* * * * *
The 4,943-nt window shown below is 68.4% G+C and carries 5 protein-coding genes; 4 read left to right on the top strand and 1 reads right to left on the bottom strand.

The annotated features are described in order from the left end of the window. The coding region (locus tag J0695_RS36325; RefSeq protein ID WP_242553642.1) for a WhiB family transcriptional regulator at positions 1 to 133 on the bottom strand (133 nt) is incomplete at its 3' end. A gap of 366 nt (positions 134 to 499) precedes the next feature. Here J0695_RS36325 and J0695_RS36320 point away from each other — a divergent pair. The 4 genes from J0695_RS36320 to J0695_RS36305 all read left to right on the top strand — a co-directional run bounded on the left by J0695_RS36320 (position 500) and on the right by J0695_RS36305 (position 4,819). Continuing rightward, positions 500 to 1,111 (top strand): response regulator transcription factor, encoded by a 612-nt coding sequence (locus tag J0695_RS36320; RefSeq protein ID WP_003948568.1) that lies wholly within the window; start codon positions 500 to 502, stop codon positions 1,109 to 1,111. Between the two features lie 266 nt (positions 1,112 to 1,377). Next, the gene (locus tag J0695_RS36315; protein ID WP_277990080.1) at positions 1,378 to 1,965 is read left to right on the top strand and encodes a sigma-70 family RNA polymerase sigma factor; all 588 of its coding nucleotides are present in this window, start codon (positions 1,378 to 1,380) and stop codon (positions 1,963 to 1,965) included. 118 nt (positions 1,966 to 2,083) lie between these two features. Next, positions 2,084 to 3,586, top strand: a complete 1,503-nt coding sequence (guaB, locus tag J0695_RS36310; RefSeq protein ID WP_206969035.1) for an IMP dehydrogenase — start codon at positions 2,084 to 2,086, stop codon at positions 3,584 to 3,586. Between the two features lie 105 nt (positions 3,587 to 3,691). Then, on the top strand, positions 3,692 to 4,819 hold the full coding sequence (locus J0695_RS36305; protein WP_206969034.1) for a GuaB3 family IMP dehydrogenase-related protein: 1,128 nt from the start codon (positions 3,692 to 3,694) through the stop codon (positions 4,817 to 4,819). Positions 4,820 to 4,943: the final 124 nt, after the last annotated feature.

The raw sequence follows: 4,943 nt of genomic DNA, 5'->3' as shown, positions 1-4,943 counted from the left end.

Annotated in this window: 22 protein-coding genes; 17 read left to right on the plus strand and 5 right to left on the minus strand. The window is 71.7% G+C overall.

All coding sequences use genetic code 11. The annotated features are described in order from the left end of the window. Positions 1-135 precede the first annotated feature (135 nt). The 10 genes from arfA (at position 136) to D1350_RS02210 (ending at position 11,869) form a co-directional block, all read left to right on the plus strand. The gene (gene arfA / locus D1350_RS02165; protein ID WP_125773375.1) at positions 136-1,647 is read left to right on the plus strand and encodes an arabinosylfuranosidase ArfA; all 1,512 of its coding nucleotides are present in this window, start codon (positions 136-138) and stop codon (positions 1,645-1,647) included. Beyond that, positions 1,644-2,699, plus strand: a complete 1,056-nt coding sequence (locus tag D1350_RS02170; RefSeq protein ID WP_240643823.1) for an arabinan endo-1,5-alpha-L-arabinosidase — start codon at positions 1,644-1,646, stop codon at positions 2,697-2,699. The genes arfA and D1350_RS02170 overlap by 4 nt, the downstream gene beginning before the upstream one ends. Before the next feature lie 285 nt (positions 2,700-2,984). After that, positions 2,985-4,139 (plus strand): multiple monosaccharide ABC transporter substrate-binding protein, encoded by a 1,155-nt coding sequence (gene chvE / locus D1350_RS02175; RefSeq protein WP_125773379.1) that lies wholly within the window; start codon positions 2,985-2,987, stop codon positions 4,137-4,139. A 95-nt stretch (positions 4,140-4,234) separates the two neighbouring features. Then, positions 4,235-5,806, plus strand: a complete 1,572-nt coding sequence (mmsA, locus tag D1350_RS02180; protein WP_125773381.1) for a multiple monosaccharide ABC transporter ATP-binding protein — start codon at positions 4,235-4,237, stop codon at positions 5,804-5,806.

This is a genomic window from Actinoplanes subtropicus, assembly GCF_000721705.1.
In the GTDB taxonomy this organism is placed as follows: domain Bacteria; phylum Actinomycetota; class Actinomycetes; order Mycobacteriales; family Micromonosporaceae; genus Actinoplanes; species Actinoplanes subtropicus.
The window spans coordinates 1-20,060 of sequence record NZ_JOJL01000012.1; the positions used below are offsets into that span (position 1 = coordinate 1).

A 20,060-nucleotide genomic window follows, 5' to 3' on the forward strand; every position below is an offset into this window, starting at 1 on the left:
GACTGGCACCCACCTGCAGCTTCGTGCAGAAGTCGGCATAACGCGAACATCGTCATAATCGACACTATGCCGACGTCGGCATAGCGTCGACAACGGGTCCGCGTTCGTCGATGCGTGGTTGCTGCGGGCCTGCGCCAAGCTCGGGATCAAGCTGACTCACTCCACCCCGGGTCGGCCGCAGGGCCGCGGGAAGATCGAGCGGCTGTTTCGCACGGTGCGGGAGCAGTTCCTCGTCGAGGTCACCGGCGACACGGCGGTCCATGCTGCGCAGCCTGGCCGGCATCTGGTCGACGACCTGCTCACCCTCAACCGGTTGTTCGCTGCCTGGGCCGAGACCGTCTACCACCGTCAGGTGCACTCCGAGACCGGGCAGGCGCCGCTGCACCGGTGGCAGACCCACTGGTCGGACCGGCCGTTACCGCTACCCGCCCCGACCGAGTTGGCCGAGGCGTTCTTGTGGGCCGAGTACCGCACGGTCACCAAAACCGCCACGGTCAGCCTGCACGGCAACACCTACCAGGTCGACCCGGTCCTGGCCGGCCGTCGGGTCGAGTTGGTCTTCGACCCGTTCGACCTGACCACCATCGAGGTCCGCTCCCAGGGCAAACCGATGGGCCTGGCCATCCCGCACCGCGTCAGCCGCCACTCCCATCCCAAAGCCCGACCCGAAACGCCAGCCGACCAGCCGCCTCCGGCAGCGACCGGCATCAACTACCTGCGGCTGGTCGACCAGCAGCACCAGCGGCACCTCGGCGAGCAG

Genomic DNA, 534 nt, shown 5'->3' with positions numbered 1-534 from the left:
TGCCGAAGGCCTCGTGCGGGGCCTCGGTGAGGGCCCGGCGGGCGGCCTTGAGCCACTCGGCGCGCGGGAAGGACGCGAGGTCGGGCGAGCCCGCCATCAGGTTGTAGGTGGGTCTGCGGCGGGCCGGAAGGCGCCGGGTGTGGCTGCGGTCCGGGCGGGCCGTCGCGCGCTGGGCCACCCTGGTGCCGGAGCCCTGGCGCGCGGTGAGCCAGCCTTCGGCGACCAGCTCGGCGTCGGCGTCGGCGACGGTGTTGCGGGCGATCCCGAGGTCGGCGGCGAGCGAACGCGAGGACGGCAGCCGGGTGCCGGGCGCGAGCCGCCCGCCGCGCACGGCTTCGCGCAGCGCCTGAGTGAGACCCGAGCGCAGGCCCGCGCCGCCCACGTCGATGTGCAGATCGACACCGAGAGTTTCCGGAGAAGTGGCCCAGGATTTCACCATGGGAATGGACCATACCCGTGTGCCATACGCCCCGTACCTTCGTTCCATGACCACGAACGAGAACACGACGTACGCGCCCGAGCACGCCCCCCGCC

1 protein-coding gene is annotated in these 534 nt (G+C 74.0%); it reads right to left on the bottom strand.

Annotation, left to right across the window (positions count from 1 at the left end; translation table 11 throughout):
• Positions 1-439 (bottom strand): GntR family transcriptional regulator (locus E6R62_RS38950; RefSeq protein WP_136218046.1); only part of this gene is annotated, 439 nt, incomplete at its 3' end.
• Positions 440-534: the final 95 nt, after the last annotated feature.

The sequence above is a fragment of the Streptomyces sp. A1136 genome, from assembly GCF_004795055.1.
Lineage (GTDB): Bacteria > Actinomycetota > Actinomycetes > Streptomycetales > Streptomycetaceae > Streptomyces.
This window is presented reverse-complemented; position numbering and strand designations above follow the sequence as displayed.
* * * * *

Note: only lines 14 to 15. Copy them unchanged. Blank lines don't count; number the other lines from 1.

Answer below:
Annotation, left to right across the window (positions count from 1 at the left end; translation table 11 throughout):
• Positions 1-439 (bottom strand): GntR family transcriptional regulator (locus E6R62_RS38950; RefSeq protein WP_136218046.1); only part of this gene is annotated, 439 nt, incomplete at its 3' end.